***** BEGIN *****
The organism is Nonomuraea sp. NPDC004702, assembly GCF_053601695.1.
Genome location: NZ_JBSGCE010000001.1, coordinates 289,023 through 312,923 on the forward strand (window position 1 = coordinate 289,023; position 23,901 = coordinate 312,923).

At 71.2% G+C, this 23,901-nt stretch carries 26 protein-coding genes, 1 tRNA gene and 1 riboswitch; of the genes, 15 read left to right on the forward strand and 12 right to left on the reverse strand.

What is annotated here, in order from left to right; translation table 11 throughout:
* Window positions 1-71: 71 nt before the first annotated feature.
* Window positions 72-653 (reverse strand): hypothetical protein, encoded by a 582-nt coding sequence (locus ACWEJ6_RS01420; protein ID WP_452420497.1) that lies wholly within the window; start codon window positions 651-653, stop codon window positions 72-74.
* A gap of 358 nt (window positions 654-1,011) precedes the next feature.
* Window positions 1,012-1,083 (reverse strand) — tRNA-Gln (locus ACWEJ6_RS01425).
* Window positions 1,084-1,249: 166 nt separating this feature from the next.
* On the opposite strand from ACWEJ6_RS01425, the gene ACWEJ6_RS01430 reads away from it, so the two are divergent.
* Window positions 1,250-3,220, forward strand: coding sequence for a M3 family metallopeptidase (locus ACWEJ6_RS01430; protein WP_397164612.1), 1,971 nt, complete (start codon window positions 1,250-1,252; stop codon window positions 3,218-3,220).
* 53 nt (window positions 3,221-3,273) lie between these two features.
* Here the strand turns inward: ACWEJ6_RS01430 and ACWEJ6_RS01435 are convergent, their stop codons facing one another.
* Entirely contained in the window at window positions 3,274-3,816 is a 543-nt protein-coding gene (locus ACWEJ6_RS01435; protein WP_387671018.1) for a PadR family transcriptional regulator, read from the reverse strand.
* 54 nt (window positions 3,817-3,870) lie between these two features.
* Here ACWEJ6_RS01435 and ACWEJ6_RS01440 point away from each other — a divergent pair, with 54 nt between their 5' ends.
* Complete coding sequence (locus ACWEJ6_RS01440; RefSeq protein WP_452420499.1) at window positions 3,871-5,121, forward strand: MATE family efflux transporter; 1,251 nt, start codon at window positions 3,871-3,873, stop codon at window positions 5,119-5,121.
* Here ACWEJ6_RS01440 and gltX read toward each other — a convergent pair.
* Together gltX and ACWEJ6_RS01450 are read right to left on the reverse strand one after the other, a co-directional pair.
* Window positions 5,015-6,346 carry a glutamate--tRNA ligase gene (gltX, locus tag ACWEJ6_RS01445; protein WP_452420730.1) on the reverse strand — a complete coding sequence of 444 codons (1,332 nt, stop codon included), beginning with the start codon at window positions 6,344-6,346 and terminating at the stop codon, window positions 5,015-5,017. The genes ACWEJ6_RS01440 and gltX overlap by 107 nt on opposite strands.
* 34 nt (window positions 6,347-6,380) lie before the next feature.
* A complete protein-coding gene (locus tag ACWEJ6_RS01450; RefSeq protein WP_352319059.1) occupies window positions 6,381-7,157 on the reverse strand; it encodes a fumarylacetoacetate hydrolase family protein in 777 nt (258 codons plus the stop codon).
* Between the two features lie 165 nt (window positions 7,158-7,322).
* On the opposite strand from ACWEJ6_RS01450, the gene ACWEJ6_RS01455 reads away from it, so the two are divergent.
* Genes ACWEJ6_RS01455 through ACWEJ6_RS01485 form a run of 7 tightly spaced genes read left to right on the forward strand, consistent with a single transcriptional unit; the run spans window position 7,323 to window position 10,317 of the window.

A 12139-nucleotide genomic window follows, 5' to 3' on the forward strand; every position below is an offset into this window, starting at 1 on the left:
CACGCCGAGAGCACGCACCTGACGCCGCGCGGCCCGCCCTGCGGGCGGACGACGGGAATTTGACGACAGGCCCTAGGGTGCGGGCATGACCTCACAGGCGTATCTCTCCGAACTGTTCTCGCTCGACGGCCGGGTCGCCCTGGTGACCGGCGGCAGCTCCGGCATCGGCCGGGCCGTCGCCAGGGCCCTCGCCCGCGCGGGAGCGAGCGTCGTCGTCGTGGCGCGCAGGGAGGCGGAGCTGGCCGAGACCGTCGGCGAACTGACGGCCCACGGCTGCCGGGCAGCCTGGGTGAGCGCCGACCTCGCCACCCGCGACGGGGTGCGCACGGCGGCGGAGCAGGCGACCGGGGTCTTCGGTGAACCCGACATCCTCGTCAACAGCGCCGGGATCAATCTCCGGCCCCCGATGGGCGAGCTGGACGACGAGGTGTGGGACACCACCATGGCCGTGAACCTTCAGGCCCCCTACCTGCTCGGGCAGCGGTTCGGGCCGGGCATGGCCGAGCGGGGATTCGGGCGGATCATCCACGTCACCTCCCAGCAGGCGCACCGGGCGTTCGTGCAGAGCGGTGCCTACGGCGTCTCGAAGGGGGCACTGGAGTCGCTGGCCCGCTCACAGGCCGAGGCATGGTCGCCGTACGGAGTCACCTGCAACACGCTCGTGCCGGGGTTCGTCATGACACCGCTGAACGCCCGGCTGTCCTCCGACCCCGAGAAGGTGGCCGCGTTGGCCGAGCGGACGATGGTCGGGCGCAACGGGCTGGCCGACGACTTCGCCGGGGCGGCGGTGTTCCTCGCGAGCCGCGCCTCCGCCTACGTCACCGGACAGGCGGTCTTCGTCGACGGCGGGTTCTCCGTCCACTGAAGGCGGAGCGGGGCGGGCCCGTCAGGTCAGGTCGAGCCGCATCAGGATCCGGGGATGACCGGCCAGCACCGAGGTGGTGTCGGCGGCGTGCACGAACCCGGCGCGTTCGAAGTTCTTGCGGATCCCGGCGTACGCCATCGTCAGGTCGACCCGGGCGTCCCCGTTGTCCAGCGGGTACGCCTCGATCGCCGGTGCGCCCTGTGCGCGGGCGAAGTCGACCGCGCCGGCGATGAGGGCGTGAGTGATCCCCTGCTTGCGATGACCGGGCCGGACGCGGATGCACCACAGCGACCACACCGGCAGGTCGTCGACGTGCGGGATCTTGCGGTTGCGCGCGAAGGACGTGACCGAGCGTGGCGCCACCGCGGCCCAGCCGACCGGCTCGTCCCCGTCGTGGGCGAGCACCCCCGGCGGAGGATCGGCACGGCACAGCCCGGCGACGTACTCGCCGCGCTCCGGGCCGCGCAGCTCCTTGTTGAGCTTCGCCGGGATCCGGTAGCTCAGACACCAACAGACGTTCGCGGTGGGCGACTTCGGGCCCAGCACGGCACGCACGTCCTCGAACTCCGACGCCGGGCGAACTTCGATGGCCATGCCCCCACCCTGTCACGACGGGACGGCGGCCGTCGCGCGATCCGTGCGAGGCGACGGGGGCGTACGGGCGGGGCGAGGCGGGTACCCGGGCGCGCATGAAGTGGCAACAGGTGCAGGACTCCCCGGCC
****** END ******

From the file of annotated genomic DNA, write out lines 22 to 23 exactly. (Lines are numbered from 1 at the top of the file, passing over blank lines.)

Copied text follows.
* A complete protein-coding gene (locus tag ACWEJ6_RS01450; RefSeq protein WP_352319059.1) occupies window positions 6,381-7,157 on the reverse strand; it encodes a fumarylacetoacetate hydrolase family protein in 777 nt (258 codons plus the stop codon).
* Between the two features lie 165 nt (window positions 7,158-7,322).